Right now it's just covered in grass, but there’s a tangible air of excitement at the moment as talk turns to our school’s second build and what new learning hubs might look like. A steadily climbing role has meant that there is a need for new learning spaces mid next year, somewhat ahead of schedule, and being a place that highly values the collaborative process, there is no lack of interest in being part of the process. This grass, over the next twelve months is set to be transformed!
But what does that collaborative process need to look like and who needs to be part of it. In essence, ‘whose voice are we valuing?’
It seems that there are a number of key stakeholders that need to be part of the consultation process- the teachers, the students, the parents and the leadership in the form of the Principal’s team and the Board of Trustees.
To date we’ve begun working with the teaching staff and the students. We’ve asked the teachers questions such as:
“How would you change the current hubs if you could?”
“If you could start from scratch, what might they look like?”
“How many break-out rooms, and what size should they be?”
“What types of learning settings do we have/ not have?”
And we’ve begun to engage with a student group, and have asked similar questions:
“What do you like/ dislike about the present learning hubs?”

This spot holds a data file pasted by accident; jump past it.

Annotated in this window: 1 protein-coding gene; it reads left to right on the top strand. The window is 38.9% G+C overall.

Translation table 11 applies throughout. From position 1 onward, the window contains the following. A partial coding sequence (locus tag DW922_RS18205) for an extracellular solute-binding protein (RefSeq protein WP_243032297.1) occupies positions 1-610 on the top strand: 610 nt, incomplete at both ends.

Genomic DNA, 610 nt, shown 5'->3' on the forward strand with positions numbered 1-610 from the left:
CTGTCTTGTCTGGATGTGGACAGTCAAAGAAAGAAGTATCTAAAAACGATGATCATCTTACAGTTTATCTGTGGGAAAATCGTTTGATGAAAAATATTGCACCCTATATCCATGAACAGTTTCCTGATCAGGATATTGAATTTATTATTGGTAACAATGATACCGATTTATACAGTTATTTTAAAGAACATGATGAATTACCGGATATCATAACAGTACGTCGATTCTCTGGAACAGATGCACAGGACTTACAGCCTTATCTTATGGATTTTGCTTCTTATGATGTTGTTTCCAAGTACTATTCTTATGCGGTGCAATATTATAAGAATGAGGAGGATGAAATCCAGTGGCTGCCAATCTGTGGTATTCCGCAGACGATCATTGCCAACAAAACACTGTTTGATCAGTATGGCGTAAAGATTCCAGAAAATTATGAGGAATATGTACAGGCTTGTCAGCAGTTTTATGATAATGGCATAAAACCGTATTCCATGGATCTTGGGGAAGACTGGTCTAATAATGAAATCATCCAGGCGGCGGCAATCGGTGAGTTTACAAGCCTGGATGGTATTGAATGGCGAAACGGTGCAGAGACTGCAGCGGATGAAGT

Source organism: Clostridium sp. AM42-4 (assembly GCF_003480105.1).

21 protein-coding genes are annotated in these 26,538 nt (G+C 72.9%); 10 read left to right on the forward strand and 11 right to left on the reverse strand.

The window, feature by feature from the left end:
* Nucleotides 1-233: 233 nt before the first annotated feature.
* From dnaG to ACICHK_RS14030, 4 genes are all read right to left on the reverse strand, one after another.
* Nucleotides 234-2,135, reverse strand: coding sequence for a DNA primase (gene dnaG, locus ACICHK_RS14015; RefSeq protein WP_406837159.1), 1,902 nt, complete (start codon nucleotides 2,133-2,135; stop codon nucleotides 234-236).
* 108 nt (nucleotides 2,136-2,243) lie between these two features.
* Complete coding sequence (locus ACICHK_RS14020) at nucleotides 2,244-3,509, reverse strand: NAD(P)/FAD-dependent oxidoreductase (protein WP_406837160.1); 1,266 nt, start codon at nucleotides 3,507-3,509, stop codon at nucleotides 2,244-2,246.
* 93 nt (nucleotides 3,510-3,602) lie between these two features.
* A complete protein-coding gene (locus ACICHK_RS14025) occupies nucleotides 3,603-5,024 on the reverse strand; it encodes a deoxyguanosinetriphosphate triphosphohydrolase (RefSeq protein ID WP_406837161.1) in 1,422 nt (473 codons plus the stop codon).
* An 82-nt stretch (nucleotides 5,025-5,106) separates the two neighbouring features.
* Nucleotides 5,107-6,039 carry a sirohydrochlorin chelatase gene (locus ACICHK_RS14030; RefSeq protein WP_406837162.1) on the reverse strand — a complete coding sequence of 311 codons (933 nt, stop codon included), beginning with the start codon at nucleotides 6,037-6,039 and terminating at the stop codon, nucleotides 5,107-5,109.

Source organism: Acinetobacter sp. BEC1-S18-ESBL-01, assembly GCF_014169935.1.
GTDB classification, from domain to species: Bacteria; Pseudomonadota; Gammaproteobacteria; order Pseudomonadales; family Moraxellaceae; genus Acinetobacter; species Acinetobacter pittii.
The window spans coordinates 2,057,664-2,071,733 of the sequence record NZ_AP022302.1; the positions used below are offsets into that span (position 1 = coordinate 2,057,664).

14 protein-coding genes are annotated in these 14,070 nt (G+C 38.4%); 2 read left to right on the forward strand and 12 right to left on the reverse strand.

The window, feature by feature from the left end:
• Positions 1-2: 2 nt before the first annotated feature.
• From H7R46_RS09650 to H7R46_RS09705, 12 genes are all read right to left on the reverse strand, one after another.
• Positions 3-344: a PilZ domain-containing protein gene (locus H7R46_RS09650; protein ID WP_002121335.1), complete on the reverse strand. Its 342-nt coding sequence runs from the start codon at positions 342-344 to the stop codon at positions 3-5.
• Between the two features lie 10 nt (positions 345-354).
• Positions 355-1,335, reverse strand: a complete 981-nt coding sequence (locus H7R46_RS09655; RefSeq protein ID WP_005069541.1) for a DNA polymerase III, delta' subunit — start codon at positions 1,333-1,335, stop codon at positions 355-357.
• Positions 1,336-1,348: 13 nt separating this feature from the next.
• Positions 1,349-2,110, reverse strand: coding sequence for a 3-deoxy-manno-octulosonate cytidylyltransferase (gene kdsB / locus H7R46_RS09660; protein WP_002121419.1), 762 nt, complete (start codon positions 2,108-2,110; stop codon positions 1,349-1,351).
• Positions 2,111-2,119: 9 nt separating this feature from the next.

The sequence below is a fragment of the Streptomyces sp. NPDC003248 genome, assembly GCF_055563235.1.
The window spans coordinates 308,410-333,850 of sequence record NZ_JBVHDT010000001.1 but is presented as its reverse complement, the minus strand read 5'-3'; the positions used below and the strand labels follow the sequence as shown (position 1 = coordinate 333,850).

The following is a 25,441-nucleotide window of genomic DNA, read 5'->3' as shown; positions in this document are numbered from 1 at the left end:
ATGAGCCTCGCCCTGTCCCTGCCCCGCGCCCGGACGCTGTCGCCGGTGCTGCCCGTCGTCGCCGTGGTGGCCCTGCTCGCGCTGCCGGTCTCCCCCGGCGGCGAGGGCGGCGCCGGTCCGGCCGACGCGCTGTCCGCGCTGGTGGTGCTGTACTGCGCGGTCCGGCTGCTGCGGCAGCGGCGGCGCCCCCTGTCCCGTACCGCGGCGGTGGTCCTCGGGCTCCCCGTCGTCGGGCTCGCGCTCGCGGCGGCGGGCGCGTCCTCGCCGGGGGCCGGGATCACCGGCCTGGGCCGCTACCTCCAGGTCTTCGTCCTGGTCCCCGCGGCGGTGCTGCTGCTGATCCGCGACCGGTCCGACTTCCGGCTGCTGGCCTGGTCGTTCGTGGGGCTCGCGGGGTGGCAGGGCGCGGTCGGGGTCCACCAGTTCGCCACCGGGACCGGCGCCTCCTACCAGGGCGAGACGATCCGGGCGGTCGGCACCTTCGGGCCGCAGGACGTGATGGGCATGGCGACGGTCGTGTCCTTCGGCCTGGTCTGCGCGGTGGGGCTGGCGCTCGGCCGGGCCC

“What would you design that would be an improvement?”
Next on the horizon is the first of a number of meetings with the community. It’s a crucially important group to bring with us on the journey and there’s certainly no shortage of parent interest.
In a sense this is the start of a knowledge building phase. It’s about understanding how teachers and students are utilizing the current spaces, hearing about the parts that work well or not as the case may be, appreciating where improvements might be made and what they might look like, and to give teachers time to reflect on the opportunities and challenges presented by open learning spaces. If, for example, we value collaboration, then how can we ensure that the spaces lend themselves to it?
The theme of participation in the design process is one that Woolner (2010), explores extensively. She argues that there is considerable evidence that engaging involvement from all stakeholders is a necessary part of the building or redesigning process, and one that should result in an environment that will fit the desired outcomes. The process itself she suggests is a complex one. There are issues of whose voice is being heard, of relative positions of power and exclusion, of contemporary knowledge of learning and teaching and of not simply defaulting to what we’ve always known, the issue of language, and of who, ultimately, actually gets to make the decisions.
In my view the important consideration is that the process truly values the voices of all participants; that it’s not simply a case of ticking the boxes and just acknowledging that we have ‘consulted’. As Woolner puts it “…the key to real participation lies in an ongoing, respectful and genuine dialogue, involving a wide range of people and ideas” (p. 77).
We know we’re in for an exciting journey…watch this space.
Woolner, P. (2010). The design of learning spaces. London: Continuum.